Archive for the ‘After college’ Category

What is Real (Analysis) is Real (Analysis) in its Consequences

December 10, 2008

It has been seven months since my last post, and much has changed but I will only update readers on these matters in the context of this blog’s stated purpose.  Some details are in the recently updated biographical post on the right hand side of this page.

As of last night, I have completed my first graduate level course in any topic.  On the advice of many an economics PhD or PhD candidate, both at my job and on the various and sundry related internet forums, I enrolled in a course in real analysis at American University.  For those who don’t know, real analysis is essentially one long, rigorous proof of everything you ever learned in Calculus I and II. 

It was also, by far, the most humbling academic experience I’ve ever had.  Ultimately, my grade will be more or less acceptable (I’m expecting a B+ or better), but this was only after putting in an unbelievable amount of hard work and long study sessions.  I can not describe to the uninitiated what a real analysis course is like, but I would like to point out three things I’ve learned as byproduct of this experience.

1) Working full time and going to school is exceptionally difficult.  This is all the more true when the class is graduate level, but I have a new and more visceral respect for adults who pursue degrees in any field while working to support themselves and their family.

2) I’m not as smart as I thought, but I can still hold my own.  I’ve done proofs before in other upper level math courses at Mary Washington, and these I could usually complete in a sitting.  Not so in real analysis.  After working two hours on a single problem, I would often have to go for long walks and wait for inspiration to come to me.  Nonetheless, the answer did eventually come, and consequently I often did very well on homework assignments and take home tests.  However, I did very poorly on timed assignments such as exams.  Lesson:  I can figure just about anything out if given the time to do so.  This is a personal trait ripe for a careful optimization analysis at a later time.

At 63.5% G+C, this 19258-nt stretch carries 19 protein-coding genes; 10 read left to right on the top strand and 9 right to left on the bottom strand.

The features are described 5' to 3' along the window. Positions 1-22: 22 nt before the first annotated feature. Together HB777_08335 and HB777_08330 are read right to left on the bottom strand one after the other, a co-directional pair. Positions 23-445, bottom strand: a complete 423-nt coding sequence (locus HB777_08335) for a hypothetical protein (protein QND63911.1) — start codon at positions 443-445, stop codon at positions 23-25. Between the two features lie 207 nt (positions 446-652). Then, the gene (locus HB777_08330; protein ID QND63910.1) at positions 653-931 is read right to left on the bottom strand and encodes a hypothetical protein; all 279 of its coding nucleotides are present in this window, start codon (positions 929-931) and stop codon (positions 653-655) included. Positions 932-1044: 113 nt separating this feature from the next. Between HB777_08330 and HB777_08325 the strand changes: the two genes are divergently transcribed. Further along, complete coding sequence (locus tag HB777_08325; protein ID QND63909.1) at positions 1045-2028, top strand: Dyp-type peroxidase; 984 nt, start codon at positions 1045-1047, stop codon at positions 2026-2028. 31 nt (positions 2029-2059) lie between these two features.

3) Economics is “real.” There was a bright if awkward senior in my class who often opined that “economics isn’t real”.  I found this to be a frustrating and pseudo-intellectual comment, but I also found it difficult to immediately respond when he said it.  Eventually, I settled upon a good retort that I planned to unleash the next time it came up:  “Economics purports to be the study of human choice under the conditions of scarcity and uncertainty.  By all accounts, it succeeds in being  just that, regardless of whether one agrees with its methods or conclusions.” 

I never actually had the chance to say this, but last night after I finished my final exam, I was walking to my car when a different thought occurred to me: 

Economics is real, because it is real in its consequences.  (A slightly modified take on the Thomas Theorem).   Economics may or may not make undue assumptions about humanity; its conclusions may or may not be patently, objectively false.  Nonetheless, those conclusions inform policy that has real effects on the quality of life for billions of people.  The point is not to preach some particular and unchanging view of the human condition, but to constantly tweak and present new and innovative means to understand and, yes, manipulate that condition.  Even if it isn’t objectively ‘real,’ it tells a very compelling story, of which I would like to be a co-author.

Job Searching

April 28, 2008

Despite previous protestations, I am feeling an unnerving twinge of regret for not attending college one final semester.  My reason?  I’ve accomplished nothing in the past four months. 

I entered the labor force on January 8th, 2008 with the belief that I would soon find employment in one of two quasi-federal agencies: the Federal Reserve’s Board of Governors or the Congressional Budget Office.  I had particularly convinced myself of my chances in the latter, and believed at least I would get an interview at the former.  I was wrong.  I heard from no one.

It took me three months to realize I was wrong.  I then applied to the Bureau of Economic Analysis and the Bureau of Labor Statistics.  I worked for many hours to produce and proofread a five-page, rambling document (per the instructions for government resumes), and submitted them on March 28th.  I’ve yet to hear a word from them.  Government is slow, and I know this, but confidence that I will be contacted by either any time soon is withering.